New York

Harrison Burns

E.M. Donahue Gallery

Harrison Burns has succeeded in breathing fresh life into the tradition-bound genre of flower painting. While it was indeed possible to consider the examples shown here as simple still-life genre paintings, they are more than merely decorative. For all their electrifying colors and sensual good looks, these are intellectually rigorous pictures that bring together visuals and ideas in endlessly fascinating combinations.

The likenesses of the individual flowers and the vases and bowls in which they are contained lit up the surface with an intense spectral glow. For example, in Tulips 3, 1990, by repeating the outline of each of the three tulips in its vase, Burns creates a ghostlike effect. As in earlier series, the vibrating forms have their starting point in video images that Burns takes directly off the tube. Freeze-framing a particular image, he photographs it, and then uses a stencil to actually paint the image. In examples like Mums 3, 1989, and Daffodils 8, 1990, the stencil ended up as part of the painting, seamlessly collaged into the body of the image and the sizing of the surface. The paintings that resulted are characterized by a high-keyed opticality that transcends their ostensible subject matter.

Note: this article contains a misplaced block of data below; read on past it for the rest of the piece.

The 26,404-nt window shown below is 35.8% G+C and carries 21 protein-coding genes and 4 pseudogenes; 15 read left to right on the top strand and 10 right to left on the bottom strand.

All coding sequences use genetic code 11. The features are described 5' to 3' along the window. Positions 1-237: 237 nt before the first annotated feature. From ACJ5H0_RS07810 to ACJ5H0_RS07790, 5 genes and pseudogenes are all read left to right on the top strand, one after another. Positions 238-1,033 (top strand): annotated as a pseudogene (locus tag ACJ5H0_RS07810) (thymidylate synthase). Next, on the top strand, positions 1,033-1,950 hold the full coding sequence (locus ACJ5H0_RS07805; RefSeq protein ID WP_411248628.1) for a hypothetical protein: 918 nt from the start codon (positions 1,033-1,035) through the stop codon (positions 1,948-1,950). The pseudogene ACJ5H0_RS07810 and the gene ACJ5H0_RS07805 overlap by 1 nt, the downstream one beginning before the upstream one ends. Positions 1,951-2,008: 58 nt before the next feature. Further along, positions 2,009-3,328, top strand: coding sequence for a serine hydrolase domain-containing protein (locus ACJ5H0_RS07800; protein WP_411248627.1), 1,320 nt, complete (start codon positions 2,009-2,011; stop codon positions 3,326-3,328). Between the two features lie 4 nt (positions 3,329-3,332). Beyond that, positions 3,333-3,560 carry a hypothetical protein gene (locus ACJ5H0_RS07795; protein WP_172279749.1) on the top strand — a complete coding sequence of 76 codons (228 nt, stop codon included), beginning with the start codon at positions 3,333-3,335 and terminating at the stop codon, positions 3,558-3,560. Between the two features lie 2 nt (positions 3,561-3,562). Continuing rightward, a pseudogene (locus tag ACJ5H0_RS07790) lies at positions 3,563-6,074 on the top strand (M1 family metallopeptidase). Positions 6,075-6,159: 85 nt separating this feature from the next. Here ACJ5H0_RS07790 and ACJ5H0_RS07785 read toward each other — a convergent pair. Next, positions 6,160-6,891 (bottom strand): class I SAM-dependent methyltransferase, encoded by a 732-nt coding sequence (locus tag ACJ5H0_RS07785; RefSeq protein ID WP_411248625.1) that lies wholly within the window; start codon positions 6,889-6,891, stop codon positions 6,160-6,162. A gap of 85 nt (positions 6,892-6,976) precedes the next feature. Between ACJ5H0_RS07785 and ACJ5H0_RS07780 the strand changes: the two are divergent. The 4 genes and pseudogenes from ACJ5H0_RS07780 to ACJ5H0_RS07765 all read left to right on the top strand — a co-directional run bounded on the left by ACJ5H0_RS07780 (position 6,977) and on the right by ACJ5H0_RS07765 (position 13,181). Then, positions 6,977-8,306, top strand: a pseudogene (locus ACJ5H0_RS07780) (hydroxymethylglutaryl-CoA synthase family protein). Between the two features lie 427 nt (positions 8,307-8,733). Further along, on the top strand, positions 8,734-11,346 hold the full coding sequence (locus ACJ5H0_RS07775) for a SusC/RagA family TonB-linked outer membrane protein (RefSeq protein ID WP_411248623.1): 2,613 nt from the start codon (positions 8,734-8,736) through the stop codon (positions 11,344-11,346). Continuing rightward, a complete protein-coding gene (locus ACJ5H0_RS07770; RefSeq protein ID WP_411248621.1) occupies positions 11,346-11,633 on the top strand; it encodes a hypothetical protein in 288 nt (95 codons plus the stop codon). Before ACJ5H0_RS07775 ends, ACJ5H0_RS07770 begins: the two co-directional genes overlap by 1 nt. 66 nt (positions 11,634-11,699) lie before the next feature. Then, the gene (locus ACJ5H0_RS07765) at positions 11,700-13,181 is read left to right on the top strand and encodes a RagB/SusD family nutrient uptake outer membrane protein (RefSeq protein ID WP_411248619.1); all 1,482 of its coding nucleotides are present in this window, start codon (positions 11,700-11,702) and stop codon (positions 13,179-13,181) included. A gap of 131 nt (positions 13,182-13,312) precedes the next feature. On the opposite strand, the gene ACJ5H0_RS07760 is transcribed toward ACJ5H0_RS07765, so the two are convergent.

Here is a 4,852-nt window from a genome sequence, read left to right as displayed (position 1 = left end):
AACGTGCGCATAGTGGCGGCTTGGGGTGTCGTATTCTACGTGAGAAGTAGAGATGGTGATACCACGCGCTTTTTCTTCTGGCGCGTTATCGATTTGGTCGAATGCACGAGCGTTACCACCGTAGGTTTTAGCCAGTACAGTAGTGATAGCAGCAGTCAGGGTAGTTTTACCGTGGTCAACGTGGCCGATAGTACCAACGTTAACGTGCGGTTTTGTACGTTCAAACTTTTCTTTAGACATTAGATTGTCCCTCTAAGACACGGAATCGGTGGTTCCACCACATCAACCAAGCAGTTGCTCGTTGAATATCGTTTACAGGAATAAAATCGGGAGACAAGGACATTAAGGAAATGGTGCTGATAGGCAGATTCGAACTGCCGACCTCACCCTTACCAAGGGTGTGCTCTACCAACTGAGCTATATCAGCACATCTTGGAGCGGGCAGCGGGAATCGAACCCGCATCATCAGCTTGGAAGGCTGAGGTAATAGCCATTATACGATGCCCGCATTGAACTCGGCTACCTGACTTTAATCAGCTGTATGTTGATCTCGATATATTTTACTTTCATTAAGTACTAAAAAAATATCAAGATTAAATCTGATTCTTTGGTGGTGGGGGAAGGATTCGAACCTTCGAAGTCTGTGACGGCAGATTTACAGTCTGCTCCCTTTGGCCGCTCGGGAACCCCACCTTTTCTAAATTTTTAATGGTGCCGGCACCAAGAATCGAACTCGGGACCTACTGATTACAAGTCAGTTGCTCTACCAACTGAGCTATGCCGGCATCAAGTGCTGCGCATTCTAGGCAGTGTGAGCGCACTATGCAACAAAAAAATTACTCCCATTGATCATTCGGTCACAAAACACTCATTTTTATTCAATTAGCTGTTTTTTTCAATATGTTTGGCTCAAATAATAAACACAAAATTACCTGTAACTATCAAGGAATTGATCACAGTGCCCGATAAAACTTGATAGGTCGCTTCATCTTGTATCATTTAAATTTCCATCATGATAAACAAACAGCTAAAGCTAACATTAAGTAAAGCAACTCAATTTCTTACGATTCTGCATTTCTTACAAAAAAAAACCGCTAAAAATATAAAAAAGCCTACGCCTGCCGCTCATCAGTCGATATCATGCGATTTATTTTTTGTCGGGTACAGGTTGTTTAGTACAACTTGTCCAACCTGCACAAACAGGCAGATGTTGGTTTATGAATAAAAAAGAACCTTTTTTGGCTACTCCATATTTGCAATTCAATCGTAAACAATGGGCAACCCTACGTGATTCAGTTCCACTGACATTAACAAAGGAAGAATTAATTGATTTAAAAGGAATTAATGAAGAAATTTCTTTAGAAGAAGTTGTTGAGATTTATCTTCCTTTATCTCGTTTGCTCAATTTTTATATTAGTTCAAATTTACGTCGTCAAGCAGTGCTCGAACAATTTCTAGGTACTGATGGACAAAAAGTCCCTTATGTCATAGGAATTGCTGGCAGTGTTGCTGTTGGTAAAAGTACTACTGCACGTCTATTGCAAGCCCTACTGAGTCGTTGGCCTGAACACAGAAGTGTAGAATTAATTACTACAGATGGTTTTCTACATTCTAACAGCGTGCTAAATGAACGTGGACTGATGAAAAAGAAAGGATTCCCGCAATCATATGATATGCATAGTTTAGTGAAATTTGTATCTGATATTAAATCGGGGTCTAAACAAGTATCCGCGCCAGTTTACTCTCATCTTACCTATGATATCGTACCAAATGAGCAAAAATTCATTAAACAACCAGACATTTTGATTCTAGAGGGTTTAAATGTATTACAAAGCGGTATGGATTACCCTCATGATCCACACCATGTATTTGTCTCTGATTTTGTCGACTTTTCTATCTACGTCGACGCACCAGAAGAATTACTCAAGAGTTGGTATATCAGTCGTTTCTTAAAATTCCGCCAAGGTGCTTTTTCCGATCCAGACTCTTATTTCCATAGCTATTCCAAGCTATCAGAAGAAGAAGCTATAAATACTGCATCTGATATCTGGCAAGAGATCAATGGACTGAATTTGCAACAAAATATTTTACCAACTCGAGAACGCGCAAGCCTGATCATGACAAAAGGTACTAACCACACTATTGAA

Ronny Cohen